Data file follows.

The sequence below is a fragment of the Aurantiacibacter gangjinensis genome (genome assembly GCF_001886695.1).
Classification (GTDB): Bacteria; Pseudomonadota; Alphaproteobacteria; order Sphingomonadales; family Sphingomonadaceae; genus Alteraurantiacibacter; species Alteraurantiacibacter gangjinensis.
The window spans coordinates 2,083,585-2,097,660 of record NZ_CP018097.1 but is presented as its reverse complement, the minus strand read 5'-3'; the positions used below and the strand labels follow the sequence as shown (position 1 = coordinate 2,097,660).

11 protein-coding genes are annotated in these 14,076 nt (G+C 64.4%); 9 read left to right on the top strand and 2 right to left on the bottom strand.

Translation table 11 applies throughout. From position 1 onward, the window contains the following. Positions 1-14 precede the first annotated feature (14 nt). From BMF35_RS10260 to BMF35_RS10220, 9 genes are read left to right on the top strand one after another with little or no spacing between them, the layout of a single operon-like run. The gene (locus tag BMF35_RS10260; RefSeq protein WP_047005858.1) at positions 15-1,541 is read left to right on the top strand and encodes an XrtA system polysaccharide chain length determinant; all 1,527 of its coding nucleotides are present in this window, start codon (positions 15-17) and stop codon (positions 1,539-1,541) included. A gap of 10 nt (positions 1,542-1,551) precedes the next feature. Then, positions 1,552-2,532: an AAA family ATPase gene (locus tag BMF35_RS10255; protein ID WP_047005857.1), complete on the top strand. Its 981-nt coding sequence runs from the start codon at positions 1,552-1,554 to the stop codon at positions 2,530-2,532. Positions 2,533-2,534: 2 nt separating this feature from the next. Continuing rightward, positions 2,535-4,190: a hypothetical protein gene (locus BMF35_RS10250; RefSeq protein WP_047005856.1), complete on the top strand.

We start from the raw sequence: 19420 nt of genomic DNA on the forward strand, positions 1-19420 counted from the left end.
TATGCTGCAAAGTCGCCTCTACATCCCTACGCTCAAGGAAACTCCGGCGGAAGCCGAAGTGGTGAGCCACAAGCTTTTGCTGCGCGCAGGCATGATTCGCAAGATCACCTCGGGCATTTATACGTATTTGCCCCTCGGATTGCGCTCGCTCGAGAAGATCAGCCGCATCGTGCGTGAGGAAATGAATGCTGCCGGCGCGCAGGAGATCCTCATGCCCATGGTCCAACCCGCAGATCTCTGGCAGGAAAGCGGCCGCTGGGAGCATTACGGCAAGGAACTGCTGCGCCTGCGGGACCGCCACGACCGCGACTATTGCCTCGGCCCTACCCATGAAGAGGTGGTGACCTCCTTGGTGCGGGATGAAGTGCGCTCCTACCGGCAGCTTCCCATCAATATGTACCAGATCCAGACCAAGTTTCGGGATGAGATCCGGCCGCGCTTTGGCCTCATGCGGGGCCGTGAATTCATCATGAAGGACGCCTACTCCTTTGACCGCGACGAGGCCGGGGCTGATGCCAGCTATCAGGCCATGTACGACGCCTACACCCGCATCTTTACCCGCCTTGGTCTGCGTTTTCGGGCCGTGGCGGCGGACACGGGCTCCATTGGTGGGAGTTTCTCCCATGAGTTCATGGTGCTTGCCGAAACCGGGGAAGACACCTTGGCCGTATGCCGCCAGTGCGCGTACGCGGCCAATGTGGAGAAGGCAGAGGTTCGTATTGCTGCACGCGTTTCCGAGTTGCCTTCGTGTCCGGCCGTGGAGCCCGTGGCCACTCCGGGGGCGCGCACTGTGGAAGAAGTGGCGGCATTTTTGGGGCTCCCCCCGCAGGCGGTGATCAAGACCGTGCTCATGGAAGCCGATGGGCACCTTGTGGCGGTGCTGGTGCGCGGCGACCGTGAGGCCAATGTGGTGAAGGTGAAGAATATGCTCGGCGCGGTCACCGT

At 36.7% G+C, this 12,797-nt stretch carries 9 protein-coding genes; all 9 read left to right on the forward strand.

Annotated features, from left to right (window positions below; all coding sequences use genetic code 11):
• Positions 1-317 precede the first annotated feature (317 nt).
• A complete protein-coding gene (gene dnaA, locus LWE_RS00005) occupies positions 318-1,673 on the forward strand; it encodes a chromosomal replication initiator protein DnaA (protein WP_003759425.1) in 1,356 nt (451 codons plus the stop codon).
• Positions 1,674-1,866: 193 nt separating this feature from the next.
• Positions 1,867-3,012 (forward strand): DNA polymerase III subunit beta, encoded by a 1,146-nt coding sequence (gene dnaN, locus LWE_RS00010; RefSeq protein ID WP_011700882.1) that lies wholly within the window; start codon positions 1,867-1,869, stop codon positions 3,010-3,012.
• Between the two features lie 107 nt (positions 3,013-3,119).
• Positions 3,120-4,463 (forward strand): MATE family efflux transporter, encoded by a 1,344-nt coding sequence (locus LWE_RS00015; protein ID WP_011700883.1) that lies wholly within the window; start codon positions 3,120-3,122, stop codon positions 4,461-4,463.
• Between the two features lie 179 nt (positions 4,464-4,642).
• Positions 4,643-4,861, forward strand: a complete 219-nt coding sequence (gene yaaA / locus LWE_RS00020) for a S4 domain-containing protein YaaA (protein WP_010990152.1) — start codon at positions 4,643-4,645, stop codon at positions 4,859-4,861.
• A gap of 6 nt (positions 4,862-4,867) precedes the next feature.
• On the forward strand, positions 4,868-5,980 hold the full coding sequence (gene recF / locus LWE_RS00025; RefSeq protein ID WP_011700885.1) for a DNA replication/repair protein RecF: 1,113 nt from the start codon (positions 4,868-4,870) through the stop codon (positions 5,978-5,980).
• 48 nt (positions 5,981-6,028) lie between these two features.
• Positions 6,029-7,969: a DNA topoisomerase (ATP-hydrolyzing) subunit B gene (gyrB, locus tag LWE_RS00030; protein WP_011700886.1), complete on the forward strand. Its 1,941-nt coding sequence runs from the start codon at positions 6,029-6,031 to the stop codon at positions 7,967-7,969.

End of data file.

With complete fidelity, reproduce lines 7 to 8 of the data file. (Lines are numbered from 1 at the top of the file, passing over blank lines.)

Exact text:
TATGCTGCAAAGTCGCCTCTACATCCCTACGCTCAAGGAAACTCCGGCGGAAGCCGAAGTGGTGAGCCACAAGCTTTTGCTGCGCGCAGGCATGATTCGCAAGATCACCTCGGGCATTTATACGTATTTGCCCCTCGGATTGCGCTCGCTCGAGAAGATCAGCCGCATCGTGCGTGAGGAAATGAATGCTGCCGGCGCGCAGGAGATCCTCATGCCCATGGTCCAACCCGCAGATCTCTGGCAGGAAAGCGGCCGCTGGGAGCATTACGGCAAGGAACTGCTGCGCCTGCGGGACCGCCACGACCGCGACTATTGCCTCGGCCCTACCCATGAAGAGGTGGTGACCTCCTTGGTGCGGGATGAAGTGCGCTCCTACCGGCAGCTTCCCATCAATATGTACCAGATCCAGACCAAGTTTCGGGATGAGATCCGGCCGCGCTTTGGCCTCATGCGGGGCCGTGAATTCATCATGAAGGACGCCTACTCCTTTGACCGCGACGAGGCCGGGGCTGATGCCAGCTATCAGGCCATGTACGACGCCTACACCCGCATCTTTACCCGCCTTGGTCTGCGTTTTCGGGCCGTGGCGGCGGACACGGGCTCCATTGGTGGGAGTTTCTCCCATGAGTTCATGGTGCTTGCCGAAACCGGGGAAGACACCTTGGCCGTATGCCGCCAGTGCGCGTACGCGGCCAATGTGGAGAAGGCAGAGGTTCGTATTGCTGCACGCGTTTCCGAGTTGCCTTCGTGTCCGGCCGTGGAGCCCGTGGCCACTCCGGGGGCGCGCACTGTGGAAGAAGTGGCGGCATTTTTGGGGCTCCCCCCGCAGGCGGTGATCAAGACCGTGCTCATGGAAGCCGATGGGCACCTTGTGGCGGTGCTGGTGCGCGGCGACCGTGAGGCCAATGTGGTGAAGGTGAAGAATATGCTCGGCGCGGTCACCGT

At 36.7% G+C, this 12,797-nt stretch carries 9 protein-coding genes; all 9 read left to right on the forward strand.